I remember reading this article in The Atlantic called “How to Land your Kid in Therapy” when A was just a baby (read it, it’s a good one) and one particular line from Wendy Mogel stood out:
“Our children are not our masterpieces.”
I mm-hmmed and nodded my head and sent the link to Justin. YES. THIS! I embraced it, tucked it away in my heart as one of those guiding principles freakishly idealistic people like me are so fond of.
Fast forward a few years and another baby: mothering is hard.
It’s not the hardest job ever — people who say otherwise probably haven’t served in Afghanistan or performed a heart transplant or picked fruit all day in 100+ degree weather.
But what I mean to say is that motherhood is hard for me. It’s day-in, day-out, and while people who say it’s the hardest job are totally full of it, I admit their reports of not ever getting sick days are accurate.
Babies and small children are just such bottomless pits of need and want. The sheer amount of potty-taking, butt-wiping, diaper-changing, food-making, face-wiping, booger-extracting, juice-getting, lego-building, share-that-with-your-brother-ing, jacket-donning, walk-taking, owie-kissing, bath-giving, nail-trimming, hair-combing, teeth-brushing, bedtime-story-ing and back-to-bed-ing-ad-nauseum that goes into a mere 24 hours blows my mind a little.
Most days I really do enjoy it, but it takes a toll. I’m a fraction of my former self mentally, emotionally, physically. And sometimes I just NEED to know that I’m doing something right, that my kids are somehow benefiting from spending the majority of their day with this particular mama, instead of, say, the proverbial pack of wolves.
On a gut level I know my kids are not my masterpieces. OF COURSE I know that. But a few levels down from that healthy, well-adjusted place — a spot where it’s reeeeally hard to be honest — I know I want some definitive proof, something I can point to and think: “Huh. I guess I’m doing alright.”
And, sadly, below that, there’s this: the place where I need other people to think I’m doing a good job.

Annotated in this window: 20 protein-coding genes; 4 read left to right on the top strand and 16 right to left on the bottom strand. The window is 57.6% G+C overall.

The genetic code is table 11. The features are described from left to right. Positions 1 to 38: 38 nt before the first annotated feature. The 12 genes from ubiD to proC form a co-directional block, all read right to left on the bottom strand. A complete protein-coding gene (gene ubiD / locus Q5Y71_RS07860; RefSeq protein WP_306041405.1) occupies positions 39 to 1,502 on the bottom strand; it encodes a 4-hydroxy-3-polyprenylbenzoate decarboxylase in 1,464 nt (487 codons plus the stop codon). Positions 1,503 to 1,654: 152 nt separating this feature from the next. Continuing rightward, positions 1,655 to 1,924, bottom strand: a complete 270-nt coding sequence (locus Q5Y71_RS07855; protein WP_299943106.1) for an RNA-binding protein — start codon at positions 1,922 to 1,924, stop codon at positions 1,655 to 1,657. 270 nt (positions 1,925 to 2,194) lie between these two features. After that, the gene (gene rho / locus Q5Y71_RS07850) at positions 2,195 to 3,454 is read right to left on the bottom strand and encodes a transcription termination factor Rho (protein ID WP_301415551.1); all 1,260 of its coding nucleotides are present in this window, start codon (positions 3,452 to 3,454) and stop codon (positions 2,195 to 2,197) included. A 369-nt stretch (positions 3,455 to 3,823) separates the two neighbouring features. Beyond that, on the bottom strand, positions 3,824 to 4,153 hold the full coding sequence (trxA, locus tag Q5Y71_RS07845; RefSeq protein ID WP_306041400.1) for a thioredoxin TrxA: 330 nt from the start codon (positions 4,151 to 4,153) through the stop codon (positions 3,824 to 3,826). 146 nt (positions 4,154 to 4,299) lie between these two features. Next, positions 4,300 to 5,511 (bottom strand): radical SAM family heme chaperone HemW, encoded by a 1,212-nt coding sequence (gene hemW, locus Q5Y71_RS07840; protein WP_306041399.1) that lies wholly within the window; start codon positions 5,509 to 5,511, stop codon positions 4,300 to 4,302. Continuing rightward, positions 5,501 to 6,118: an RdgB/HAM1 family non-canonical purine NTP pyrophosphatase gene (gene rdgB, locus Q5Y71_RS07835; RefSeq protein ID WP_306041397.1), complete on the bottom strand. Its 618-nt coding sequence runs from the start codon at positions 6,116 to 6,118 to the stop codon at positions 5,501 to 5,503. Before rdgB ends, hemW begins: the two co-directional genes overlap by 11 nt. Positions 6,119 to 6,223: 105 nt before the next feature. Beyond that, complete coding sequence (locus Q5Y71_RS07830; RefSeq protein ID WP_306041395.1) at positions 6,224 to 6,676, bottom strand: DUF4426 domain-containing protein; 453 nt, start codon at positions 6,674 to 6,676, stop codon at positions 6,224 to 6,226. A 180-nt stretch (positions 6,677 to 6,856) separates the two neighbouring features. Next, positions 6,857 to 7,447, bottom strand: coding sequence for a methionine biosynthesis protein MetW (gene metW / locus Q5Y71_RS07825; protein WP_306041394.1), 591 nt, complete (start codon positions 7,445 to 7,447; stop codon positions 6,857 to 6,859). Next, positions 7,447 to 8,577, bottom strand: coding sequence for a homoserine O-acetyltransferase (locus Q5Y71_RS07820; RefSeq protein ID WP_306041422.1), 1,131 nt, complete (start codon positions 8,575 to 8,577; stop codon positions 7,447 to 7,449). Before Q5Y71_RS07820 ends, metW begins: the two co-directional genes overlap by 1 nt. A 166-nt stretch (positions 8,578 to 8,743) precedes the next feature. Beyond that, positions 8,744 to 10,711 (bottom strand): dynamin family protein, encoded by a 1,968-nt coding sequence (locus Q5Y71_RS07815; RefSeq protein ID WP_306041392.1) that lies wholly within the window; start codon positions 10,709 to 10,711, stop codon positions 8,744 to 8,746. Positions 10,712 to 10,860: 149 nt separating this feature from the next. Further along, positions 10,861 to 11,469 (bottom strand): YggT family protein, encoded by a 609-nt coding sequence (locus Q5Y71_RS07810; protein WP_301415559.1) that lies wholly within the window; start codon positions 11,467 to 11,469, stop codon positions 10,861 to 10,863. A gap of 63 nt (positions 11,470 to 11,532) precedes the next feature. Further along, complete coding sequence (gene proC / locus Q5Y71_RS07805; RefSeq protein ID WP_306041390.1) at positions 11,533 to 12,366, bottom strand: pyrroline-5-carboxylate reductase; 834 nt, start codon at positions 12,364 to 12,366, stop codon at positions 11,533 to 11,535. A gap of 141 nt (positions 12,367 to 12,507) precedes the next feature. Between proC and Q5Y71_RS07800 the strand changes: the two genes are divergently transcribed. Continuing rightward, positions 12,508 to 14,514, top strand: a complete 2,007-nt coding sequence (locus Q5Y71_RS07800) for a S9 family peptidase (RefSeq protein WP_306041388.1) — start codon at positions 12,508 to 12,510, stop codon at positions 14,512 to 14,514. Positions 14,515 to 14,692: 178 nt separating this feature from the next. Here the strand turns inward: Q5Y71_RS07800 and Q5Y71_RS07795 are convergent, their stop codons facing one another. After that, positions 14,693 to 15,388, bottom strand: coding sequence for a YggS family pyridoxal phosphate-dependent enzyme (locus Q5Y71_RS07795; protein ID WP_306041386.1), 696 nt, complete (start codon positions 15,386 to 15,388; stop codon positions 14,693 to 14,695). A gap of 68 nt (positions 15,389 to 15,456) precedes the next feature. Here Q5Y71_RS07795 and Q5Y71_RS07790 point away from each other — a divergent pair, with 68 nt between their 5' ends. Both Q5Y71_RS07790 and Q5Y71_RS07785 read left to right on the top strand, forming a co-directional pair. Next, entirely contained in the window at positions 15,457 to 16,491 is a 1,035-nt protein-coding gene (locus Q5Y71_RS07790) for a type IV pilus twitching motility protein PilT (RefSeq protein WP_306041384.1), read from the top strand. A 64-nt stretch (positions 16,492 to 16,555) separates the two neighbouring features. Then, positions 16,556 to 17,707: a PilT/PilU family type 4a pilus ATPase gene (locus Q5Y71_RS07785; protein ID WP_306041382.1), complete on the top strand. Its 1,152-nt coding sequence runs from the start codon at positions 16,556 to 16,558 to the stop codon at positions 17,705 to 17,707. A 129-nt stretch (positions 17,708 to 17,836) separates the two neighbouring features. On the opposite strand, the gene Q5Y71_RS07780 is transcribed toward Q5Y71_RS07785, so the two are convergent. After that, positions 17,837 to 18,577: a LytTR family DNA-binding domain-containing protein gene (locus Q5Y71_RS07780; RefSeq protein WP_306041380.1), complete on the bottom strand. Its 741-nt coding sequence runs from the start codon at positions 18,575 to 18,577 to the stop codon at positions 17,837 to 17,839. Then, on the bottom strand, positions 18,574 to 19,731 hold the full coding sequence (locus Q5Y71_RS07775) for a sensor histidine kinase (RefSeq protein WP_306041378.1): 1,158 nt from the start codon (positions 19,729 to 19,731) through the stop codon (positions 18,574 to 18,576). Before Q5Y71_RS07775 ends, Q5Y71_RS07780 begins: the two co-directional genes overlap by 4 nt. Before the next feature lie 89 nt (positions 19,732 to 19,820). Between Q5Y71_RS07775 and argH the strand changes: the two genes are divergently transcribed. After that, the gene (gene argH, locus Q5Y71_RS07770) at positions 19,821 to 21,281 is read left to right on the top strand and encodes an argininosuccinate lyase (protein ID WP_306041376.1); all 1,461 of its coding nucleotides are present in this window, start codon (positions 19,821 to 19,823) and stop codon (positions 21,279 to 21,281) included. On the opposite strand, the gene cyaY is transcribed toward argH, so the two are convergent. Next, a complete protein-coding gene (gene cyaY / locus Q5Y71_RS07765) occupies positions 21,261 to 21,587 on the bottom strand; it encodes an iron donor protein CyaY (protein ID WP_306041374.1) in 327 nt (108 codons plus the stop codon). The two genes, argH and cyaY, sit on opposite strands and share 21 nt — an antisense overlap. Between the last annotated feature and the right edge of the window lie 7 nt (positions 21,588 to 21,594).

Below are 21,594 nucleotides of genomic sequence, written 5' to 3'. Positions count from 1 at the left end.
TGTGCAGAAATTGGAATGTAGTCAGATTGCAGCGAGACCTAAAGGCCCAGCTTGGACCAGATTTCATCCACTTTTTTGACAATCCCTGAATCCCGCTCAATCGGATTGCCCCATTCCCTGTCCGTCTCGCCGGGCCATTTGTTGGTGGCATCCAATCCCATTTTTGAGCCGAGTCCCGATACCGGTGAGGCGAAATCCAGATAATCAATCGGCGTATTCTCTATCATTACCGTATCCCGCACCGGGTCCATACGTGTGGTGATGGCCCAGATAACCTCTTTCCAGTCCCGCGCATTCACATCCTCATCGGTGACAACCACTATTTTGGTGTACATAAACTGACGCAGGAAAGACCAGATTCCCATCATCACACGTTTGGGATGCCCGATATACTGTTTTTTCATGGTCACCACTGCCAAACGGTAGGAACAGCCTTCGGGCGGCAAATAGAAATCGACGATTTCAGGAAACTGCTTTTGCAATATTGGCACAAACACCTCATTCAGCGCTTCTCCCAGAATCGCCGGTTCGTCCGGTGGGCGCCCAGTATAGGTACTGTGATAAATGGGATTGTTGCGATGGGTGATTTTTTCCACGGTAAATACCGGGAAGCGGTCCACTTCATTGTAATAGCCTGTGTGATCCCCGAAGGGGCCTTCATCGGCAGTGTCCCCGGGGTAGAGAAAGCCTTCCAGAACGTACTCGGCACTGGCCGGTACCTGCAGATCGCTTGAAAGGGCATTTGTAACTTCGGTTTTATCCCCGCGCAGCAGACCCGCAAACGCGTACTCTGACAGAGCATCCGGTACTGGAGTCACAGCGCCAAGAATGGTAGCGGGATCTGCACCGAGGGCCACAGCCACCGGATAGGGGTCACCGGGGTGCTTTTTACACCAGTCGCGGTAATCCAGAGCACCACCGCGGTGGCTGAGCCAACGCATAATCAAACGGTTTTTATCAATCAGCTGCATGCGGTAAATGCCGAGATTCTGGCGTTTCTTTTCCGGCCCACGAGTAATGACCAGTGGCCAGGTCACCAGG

And that, friends, is where we come to Thanksgiving dinner with our extended family on Justin’s side.
Oh. My. God.
Let me just say: we all got off to a rather bumpy start. Things are better now, but I’m still a bundle of nerves in their presence, not wanting anything to disturb what still sometimes feels like a fragile peace.
Names have been changed to protect the indulgent, but A sat next to Bart Simpson at dinner. Every naughty thing A did was HI-larious. Egged on and encouraged, even. “No” isn’t really in Bart’s lexicon. “Let’s be little a-holes at dinner” was more like it.
I was at the far end of the table, asking A to eat his food, asking him to stop spitting and making messes, utilizing every “mom-look” in my repertoire.
It was a constant battle. None of it worked.
Toddlers are as smart as they are ruthless. And where there is weakness, they will always win. Bart Simpson was a weakness, our inability to enact home rules was a weakness, and my darling son exploited every bit of it. He’s no dummy.
We took a tantrum-y time out on the front porch in the middle of a totally beautiful, heart-felt what-I’m-thankful-for session — my favorite part of these gatherings and the most opportune moment to strengthen the bond with my in-laws.
Ugh. It wasn’t his last time-out, and he needed far more than he got.
In the midst of our next attempt at course correction, Bart Simpson told us to “oh, calm down.” And in that moment I’m not sure which felt worse: the worry that people would think I’m a bad mom, or that — far more likely — they’d think I’m a critical, over-bearing one who can’t just let boys be boys.
We still had a pretty good time, and I was glad to see everyone, but it took a few days before I was thinking from that happy, well-adjusted place again instead of feeling awful and worrying what people may have thought or not thought. (Large groups: welcome to my nightmare).
I’ve been turning it round and round in my head, and it seems that as a mom you just have to get real comfortable with making calls that not everyone is going to agree with.
Good. ‘Cause that’s easy.
(If any of you have figured it out, please let me know your secret).
I’ve gotten this far: not in every case, but in many, I know what’s best for my son and at almost 3 years old, consistency and good boundaries seem to serve him — and others — well. They keep him safe, they keep him nourished, they keep him kind. When he knows he can’t get away with murder, he’s a pretty happy, chilled-out kid, prone to only normal levels of shenanigans.
Anyone who spends lots of time in our home knows that. And the thing is, I know it too. So why the worry?
He’s not my masterpiece. He is his own and if I’m lucky he’ll let me help him learn how to hold the paintbrush.
But this past few days has me thinking: if I can start living and loving and mothering from a place of comfort and confidence, caring about our family’s wellbeing instead of what other people might think . . . well, that would be something. I feel like I could point to that and be pretty damn proud of myself.
Sometimes it feels like it might be my life’s great work.